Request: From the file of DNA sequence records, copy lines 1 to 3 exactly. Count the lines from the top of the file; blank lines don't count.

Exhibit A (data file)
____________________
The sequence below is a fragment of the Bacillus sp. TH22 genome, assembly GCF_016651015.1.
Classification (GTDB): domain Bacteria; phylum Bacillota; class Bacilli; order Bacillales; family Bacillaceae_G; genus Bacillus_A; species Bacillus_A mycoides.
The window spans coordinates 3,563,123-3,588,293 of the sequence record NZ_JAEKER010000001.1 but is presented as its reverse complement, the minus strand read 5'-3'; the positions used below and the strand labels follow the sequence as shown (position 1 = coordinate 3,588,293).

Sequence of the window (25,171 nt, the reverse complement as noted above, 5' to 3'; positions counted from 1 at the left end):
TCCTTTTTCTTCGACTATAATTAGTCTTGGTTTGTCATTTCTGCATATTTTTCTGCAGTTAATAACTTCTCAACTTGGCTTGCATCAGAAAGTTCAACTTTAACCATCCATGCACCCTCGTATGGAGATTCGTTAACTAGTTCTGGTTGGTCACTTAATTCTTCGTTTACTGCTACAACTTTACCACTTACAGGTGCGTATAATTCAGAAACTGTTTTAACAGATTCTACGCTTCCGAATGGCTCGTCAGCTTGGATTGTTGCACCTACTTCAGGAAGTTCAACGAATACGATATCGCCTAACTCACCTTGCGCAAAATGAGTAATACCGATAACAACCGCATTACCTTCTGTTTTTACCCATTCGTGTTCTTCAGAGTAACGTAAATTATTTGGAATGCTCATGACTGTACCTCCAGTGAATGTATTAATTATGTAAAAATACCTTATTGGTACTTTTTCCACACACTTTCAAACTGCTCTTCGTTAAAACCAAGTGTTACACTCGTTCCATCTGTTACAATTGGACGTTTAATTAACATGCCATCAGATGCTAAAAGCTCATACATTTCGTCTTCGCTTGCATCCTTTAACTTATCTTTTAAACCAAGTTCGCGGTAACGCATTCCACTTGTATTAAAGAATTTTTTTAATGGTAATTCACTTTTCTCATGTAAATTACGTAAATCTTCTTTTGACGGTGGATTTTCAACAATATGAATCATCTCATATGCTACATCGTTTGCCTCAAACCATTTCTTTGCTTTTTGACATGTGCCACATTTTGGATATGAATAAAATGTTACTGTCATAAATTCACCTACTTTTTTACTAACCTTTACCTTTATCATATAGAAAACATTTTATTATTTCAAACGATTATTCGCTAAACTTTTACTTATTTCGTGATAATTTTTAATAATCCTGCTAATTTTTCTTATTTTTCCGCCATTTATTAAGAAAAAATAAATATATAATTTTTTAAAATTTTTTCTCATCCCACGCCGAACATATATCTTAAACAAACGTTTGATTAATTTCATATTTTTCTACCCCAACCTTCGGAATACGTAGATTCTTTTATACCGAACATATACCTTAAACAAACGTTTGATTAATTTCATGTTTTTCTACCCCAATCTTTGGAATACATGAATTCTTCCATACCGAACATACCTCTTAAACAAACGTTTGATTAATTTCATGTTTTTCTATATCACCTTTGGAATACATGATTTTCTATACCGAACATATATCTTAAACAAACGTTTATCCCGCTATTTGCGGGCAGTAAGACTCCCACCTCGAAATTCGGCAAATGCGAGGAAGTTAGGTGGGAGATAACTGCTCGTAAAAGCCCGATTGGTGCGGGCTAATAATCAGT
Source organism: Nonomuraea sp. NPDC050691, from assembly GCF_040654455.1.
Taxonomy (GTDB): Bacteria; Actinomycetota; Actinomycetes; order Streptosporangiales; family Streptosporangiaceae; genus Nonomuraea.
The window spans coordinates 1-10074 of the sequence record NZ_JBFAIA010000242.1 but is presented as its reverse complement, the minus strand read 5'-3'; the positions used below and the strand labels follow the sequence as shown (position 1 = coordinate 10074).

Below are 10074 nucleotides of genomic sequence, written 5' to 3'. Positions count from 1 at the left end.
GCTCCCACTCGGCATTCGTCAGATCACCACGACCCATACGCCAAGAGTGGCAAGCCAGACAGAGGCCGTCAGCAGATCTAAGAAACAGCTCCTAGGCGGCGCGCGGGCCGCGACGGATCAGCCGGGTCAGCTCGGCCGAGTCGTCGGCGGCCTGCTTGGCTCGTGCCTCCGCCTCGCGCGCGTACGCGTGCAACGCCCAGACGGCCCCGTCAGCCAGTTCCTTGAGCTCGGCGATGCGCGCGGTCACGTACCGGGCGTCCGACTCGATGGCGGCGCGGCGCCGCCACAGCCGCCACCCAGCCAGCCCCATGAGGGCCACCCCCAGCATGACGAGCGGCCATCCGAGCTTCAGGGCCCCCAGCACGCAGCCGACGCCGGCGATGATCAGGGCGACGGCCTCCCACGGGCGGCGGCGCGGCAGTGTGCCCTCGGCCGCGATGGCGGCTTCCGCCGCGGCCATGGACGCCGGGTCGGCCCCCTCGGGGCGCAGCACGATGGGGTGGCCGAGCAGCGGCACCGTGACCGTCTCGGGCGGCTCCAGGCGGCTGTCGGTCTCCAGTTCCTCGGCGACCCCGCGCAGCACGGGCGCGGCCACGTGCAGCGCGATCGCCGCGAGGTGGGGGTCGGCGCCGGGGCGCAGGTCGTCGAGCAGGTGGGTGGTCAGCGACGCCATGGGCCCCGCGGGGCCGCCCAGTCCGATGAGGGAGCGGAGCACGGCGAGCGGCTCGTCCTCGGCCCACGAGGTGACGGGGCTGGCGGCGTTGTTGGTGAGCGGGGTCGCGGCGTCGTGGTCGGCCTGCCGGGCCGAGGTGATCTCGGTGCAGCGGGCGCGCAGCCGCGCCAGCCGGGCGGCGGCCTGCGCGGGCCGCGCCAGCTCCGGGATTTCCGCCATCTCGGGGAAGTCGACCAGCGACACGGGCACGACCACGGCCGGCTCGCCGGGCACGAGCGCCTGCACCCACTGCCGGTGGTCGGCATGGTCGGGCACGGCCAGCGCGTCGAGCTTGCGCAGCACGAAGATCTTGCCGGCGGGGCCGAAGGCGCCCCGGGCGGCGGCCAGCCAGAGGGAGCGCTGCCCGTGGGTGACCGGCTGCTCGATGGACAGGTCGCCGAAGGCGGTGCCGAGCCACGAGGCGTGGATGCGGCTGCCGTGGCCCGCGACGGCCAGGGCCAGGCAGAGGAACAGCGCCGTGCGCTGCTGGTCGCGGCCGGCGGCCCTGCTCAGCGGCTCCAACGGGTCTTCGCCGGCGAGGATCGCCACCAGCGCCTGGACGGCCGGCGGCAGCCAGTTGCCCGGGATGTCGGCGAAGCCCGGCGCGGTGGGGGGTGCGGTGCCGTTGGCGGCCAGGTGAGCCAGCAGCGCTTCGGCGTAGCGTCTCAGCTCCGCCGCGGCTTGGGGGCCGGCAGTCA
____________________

The sequence below is a fragment of the Bacillus sp. TH22 genome, assembly GCF_016651015.1.
Classification (GTDB): domain Bacteria; phylum Bacillota; class Bacilli; order Bacillales; family Bacillaceae_G; genus Bacillus_A; species Bacillus_A mycoides.
The window spans coordinates 3,563,123-3,588,293 of the sequence record NZ_JAEKER010000001.1 but is presented as its reverse complement, the minus strand read 5'-3'; the positions used below and the strand labels follow the sequence as shown (position 1 = coordinate 3,588,293).